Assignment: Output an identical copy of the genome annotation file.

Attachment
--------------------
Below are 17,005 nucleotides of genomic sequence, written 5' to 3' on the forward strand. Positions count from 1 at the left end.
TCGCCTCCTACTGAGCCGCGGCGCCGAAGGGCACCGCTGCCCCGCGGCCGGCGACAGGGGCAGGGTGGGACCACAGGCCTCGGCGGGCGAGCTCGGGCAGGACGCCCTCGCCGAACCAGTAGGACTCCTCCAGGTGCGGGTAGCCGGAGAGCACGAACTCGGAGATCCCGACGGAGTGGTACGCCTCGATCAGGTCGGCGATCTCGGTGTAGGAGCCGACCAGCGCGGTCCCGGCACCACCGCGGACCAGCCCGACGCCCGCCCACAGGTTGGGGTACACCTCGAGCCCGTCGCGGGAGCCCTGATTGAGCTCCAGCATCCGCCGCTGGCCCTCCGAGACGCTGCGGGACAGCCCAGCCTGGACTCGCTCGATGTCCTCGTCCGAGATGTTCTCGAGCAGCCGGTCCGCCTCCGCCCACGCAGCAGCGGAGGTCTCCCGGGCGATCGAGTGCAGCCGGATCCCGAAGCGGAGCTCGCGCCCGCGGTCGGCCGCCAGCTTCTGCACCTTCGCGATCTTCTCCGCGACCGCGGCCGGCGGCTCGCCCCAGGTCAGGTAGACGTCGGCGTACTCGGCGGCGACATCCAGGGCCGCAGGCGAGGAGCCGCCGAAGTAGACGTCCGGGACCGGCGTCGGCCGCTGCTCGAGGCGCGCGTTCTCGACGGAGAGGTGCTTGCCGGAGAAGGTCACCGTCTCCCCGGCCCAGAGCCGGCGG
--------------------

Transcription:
Below are 17,005 nucleotides of genomic sequence, written 5' to 3' on the forward strand. Positions count from 1 at the left end.
TCGCCTCCTACTGAGCCGCGGCGCCGAAGGGCACCGCTGCCCCGCGGCCGGCGACAGGGGCAGGGTGGGACCACAGGCCTCGGCGGGCGAGCTCGGGCAGGACGCCCTCGCCGAACCAGTAGGACTCCTCCAGGTGCGGGTAGCCGGAGAGCACGAACTCGGAGATCCCGACGGAGTGGTACGCCTCGATCAGGTCGGCGATCTCGGTGTAGGAGCCGACCAGCGCGGTCCCGGCACCACCGCGGACCAGCCCGACGCCCGCCCACAGGTTGGGGTACACCTCGAGCCCGTCGCGGGAGCCCTGATTGAGCTCCAGCATCCGCCGCTGGCCCTCCGAGACGCTGCGGGACAGCCCAGCCTGGACTCGCTCGATGTCCTCGTCCGAGATGTTCTCGAGCAGCCGGTCCGCCTCCGCCCACGCAGCAGCGGAGGTCTCCCGGGCGATCGAGTGCAGCCGGATCCCGAAGCGGAGCTCGCGCCCGCGGTCGGCCGCCAGCTTCTGCACCTTCGCGATCTTCTCCGCGACCGCGGCCGGCGGCTCGCCCCAGGTCAGGTAGACGTCGGCGTACTCGGCGGCGACATCCAGGGCCGCAGGCGAGGAGCCGCCGAAGTAGACGTCCGGGACCGGCGTCGGCCGCTGCTCGAGGCGCGCGTTCTCGACGGAGAGGTGCTTGCCGGAGAAGGTCACCGTCTCCCCGGCCCAGAGCCGGCGG